Amid the continued negotiations on judicial reform that President Isaac Herzog has been hosting, his predecessor Reuven Rivlin said the talks must ensure Israel’s democratic character.
“You can’t reach a situation in which you agree to half a democracy, and forgo the other half,” Rivlin told Channel 13 news in an interview aired Saturday, his first since leaving office two years ago.
Rivlin said it was not his place to criticize if Herzog believes the negotiations have a chance, but urged the current president to exercise “his powers.”
“Every citizen can judge if he’s doing good or not,” Rivlin added.
Talks between teams representing the coalition and the opposition’s two biggest parties have been taking place for nearly two months, but no tangible progress has been made, according to sources close to the issue.
The former president stressed his backing for a system with “a clear separation of powers,” warning of the consequences if either the Supreme Court or Knesset infringes on the other’s authority.
“We’ll be handicapped in a democracy in which we take so much pride,” he said.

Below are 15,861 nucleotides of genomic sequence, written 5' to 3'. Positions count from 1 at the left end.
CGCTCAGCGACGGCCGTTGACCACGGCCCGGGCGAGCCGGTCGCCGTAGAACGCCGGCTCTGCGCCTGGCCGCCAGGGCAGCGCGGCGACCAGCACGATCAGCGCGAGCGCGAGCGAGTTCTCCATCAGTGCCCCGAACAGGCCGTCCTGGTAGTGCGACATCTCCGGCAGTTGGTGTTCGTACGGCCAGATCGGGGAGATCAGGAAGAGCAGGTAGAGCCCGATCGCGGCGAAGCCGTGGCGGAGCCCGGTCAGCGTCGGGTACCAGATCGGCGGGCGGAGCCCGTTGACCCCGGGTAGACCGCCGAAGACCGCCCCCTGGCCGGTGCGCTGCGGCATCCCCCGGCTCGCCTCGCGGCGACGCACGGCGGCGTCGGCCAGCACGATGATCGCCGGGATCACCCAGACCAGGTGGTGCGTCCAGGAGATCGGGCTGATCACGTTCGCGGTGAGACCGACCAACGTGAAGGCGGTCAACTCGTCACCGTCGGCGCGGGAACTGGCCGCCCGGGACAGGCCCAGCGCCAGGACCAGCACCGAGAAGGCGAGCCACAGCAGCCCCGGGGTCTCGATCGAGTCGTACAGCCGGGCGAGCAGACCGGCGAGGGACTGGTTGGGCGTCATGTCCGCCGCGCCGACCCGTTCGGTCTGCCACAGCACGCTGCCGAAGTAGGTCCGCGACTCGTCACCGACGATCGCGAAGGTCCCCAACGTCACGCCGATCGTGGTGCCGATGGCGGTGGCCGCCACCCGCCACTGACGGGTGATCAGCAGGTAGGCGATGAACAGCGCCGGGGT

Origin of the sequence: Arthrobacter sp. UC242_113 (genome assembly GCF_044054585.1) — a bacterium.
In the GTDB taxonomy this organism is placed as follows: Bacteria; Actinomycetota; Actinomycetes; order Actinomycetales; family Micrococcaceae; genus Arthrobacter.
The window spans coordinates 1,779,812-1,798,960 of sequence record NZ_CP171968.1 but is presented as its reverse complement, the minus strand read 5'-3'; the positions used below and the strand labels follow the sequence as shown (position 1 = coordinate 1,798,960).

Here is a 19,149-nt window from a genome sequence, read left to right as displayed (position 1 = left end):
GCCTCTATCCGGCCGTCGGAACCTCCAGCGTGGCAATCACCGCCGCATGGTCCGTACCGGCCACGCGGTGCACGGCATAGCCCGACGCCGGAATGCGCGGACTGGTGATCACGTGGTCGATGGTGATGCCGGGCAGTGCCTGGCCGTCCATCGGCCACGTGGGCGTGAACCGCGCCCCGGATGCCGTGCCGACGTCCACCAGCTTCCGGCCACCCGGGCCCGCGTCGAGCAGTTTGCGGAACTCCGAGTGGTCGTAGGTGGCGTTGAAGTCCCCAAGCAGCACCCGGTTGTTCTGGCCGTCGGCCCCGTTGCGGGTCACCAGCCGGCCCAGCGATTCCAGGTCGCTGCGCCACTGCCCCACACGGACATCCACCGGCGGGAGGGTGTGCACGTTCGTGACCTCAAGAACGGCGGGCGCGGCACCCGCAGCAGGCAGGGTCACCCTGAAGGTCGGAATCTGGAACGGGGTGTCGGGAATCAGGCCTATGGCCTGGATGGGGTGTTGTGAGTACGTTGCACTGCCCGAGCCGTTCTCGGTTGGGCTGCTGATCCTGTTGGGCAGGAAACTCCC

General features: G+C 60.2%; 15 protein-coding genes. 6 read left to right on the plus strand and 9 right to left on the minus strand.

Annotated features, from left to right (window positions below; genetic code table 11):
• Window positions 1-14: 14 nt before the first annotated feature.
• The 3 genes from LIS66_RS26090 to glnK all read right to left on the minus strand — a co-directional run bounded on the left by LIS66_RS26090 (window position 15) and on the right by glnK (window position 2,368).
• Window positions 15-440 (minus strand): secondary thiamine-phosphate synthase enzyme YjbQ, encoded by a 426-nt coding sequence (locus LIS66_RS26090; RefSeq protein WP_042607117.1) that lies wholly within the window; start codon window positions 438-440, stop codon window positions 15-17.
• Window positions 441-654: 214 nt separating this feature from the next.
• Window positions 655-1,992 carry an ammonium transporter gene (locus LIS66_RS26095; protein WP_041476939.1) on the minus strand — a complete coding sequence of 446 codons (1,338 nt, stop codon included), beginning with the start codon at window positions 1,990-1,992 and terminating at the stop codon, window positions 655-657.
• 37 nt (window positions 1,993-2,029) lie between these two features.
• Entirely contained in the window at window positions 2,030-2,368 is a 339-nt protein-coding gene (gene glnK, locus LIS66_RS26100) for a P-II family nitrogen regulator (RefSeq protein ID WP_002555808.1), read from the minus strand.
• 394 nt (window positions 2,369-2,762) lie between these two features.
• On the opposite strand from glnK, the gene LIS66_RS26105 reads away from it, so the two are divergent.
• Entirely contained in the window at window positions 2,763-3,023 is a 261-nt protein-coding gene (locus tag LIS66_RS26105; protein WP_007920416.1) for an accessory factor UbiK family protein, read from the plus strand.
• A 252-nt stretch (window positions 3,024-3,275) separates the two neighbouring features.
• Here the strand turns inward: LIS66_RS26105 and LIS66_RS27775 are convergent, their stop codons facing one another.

In a segment of the interview aired Thursday, Rivlin said he was conflicted over his decision to not protest in March when Prime Minister Benjamin Netanyahu fired Defense Minister Yoav Gallant — a move that was later reversed — over Gallant’s call to halt the overhaul.
“Why didn’t I go out onto the streets? That’s what I asked myself,” Rivlin said. “I couldn’t go to the streets because I was once the president, and it’s not customary. I didn’t do it out of respect for the presidency, but as a citizen born in the State of Israel.”
“It was a night of great anxiety about what was going on in the whole system,” he added.
Netanyahu paused the overhaul plans following mass protests and a general strike held in response to Gallant’s firing — a move he reversed weeks later — opening the door for the compromise talks.
Rivlin is a former Likud minister who was president from 2014 to 2021. In a speech in December, he labeled the planned judicial overhaul an attempt to “destroy” the courts, and said that it was proposed out of “vindictiveness.”
Up until March, the coalition rushed forward with legislation that would bring most judicial appointments under government control and curb the oversight powers of the High Court of Justice.
Critics say the overhaul will sap the High Court of Justice of its power to act as a check and balance against the government, dangerously eroding Israel’s democratic character. Supporters say the legislation is needed to rein in what they see as an over-intrusive court system.
Once the state budget is approved, it appears likely that the coalition will return its focus to its judicial overhaul agenda.
The judicial appointments bill is on the cusp of being passed into law and can be brought for its final, back-to-back votes in the Knesset plenum at a moment’s notice. However, such action is almost sure to lead to a resumption of intense public unrest.